Home News Blinken warns fighting could undo Gaza aid gains

Blinken warns fighting could undo Gaza aid gains


U.S. Secretary of State Antony Blinken warned on Wednesday that recent progress in delivering much-needed humanitarian aid to the people of Gaza could be undone by fighting in southern Gaza.

Crossings in the area have been closed since Israel began a limited military operation against Hamas militants in the southern city of Rafah on the Egyptian border. The United Nations said on Wednesday that 600,000 people have fled Rafah since Israel launched a ground attack on the city.

“At a time when Israel is taking important and much-needed steps to improve the delivery of humanitarian aid, we are already seeing the negative impact of the fact that we are acting aggressively,” Mr Blinken told reporters in Kiev, Ukraine. Conflicts in the French region are very active. “

The EU’s top diplomat, Josep Borrell Fontelles, said in a statement that Israel needed to end its Operation Rafah “immediately” and warned that extending it “would be impossible.” avoid putting heavy pressure on the relationship between the EU and Israel.”

Israel closes another crossing – Kerem Shalom – Hamas rocket attack Four Israeli soldiers were killed nearby. It has since reopened, but aid remains very limited. Egypt, where much of Gaza’s aid is collected and loaded, has refused to send trucks to Kerem Shalom, According to multiple officials. U.S. and Israeli officials believe Egypt is trying to pressure Israel to withdraw from Operation Rafah.

Israeli forces began invading Rafah on May 6, causing Palestinians to continue fleeing northward, further deepening the humanitarian crisis in the enclave.

With Israeli troops also returning to northern Gaza, territory they seized last year in the first phase of the war, Prime Minister Benjamin Netanyahu and his far-right government have been criticized for failing to develop what Blinken called “clear concrete plans” for the post-war war. and received criticism. Governance in Gaza.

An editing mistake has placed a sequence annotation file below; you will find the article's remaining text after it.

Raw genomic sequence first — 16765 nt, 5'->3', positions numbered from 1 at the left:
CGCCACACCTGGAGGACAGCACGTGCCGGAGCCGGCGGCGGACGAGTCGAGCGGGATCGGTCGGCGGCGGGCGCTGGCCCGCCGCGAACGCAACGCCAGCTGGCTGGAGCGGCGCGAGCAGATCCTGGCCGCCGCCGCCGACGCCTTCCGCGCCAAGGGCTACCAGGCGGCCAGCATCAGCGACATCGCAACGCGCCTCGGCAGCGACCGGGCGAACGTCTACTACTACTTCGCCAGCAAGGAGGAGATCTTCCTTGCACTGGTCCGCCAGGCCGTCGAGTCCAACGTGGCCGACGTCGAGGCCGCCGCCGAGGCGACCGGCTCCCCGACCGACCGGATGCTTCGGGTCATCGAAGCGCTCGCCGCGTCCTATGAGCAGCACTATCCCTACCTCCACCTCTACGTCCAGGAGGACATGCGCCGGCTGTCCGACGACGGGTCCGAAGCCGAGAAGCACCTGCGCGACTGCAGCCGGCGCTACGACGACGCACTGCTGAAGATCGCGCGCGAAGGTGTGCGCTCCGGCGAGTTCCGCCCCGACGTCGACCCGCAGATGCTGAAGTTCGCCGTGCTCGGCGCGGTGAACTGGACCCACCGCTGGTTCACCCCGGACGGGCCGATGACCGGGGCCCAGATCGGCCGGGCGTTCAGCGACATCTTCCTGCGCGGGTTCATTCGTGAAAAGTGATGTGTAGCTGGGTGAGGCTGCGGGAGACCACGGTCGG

“We cannot let Hamas control Gaza. We cannot let Gaza descend into chaos and anarchy,” Blinken added, saying the United States was looking to “Israel to come up with its own ideas.”

Netanyahu was also criticized on Wednesday by his own defense minister, Yoav Galante, for failing to do enough post-war planning.

Galante told a televised news conference on Wednesday that he had presented a blueprint for an alternative Palestinian government in Gaza but that he had “received no response.”

He accused the government of “indecisiveness” and called on Netanyahu to rule out establishing an Israeli military junta to oversee Palestinians in Gaza and immediately come up with “alternative governance options.”

Netanyahu defended the government, saying it was pointless to propose any alternative system of governance until Hamas was defeated. “As long as Hamas remains intact, all talk of ‘the day after tomorrow’ will be empty talk.” Netanyahu’s far-right coalition partners immediately condemned Galante’s comments, some of which called on Israel to resettle Gaza zone.